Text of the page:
Because the joint inflammation of gout can resemble that of a joint infection or other forms of arthritis, diagnosing gout requires removing a small amount of fluid from the joint and examining it for uric acid crystals. Once diagnosis is made, your podiatrist can recommend a gout treatment plan to help:

  • Stop acute attacks
  • Rapidly relieve pain and inflammation
  • Avert future attacks
  • Prevent the development of tophi, kidney stones and kidney disease   

Gout treatment will most likely involve anti-inflammatory medications to relieve acute pain and inflammation, as well as urate-lowering drugs to control urate levels and prevent future attacks.

Other gout treatment strategies might include the following:

  • Avoid foods with high purines, such as organ meats, anchovies, shellfish, bacon and gravies, and increasing intake of dairy foods.
  • Avoid alcohol, which increases the production of urate and impairs excretion
  • Lose weight to reduce blood urate levels
  • Avoid medications that contribute to hyperuricemia, including diuretics

With proper treatment by your podiatrist, gout is one of the most controllable forms of arthritis. So when pain occurs, don’t just deal with it, seek treatment immediately.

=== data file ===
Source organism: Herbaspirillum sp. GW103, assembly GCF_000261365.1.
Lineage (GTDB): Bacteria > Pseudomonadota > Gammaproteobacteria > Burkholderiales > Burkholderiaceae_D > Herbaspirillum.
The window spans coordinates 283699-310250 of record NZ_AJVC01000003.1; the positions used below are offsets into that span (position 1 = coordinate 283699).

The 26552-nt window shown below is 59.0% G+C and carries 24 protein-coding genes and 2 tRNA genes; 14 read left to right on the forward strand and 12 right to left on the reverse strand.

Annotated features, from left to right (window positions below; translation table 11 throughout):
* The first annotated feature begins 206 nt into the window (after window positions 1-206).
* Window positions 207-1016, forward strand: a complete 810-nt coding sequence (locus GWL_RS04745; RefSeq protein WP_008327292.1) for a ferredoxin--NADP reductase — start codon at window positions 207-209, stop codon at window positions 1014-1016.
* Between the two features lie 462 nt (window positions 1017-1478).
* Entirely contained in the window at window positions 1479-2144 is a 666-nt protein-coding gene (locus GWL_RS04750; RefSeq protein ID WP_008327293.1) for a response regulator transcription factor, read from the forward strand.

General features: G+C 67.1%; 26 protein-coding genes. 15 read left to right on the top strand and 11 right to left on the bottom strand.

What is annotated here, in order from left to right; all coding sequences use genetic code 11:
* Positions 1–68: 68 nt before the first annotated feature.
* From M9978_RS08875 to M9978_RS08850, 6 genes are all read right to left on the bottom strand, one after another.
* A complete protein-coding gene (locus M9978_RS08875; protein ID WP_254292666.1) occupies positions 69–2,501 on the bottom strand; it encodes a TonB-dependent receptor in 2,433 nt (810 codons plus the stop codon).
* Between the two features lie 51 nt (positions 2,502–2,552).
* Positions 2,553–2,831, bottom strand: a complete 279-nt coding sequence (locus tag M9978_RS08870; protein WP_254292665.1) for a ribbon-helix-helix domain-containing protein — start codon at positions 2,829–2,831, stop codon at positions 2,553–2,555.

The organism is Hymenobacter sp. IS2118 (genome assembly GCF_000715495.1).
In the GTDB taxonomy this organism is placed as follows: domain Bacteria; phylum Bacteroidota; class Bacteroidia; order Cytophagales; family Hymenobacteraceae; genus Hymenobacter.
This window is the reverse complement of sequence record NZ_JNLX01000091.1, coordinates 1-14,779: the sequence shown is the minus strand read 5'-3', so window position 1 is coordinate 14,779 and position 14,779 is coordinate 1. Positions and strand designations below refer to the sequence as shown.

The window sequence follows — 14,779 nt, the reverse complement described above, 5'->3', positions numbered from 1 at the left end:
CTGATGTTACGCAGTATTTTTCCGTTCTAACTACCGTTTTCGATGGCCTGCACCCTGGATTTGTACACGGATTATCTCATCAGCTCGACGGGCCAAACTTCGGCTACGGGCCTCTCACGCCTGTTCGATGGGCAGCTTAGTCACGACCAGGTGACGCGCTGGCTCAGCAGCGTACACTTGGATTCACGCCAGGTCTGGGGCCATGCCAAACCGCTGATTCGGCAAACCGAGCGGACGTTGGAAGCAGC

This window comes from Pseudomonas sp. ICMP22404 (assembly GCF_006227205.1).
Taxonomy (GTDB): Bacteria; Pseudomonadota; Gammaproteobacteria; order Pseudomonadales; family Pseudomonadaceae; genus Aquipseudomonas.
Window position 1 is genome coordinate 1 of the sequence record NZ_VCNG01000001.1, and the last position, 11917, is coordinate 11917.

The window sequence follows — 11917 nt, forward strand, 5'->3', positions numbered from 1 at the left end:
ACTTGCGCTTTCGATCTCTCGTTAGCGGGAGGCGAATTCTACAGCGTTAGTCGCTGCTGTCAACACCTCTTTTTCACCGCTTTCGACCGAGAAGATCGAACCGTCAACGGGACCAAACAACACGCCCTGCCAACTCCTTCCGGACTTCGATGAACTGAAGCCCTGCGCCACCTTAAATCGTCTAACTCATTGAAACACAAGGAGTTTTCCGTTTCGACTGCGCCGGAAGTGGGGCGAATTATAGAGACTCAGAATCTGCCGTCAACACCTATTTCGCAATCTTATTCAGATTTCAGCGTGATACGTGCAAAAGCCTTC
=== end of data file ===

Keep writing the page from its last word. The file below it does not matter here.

By Ankle & Foot Clinic
July 05, 2016
Category: Foot Care
Tags: Osteoporosis   Foot Fracture  
Broken LegWhen people think of osteoporosis, they may think of it in relation to the spine and hips—quite possibly the wrists and ribs, as well. However, osteoporosis can also affect your feet. In fact, seemingly unexplained foot fractures may be an early indication that you have osteoporosis.  
 
Osteoporosis means “porous bones," and that your bones are losing their density, making them thinner and easily breakable. Foot fractures from osteoporosis can come in the form of stress fractures, which are tiny fractures that cause small cracks in your feet. Because of the lack of structure to the bones, they become weak, which can lead to fractures.  
 
In their advanced stages, fractures can happen from something as simple as getting out of bed in the morning. These fractures can occur anywhere, but most commonly occur in the neck, low back, hip, wrists and feet. In the feet, these fractures often occur with repetitive trauma due to wearing unsupportive shoes, such as flip-flops. With this loss of structure comes the collapse of joints in the feet, which can cause arthritis and pain. Fractures in the feet from osteoporosis can range from small stresses in the bone to large displaced breaks that require surgery. However, surgery for osteoporotic patients can be a challenge.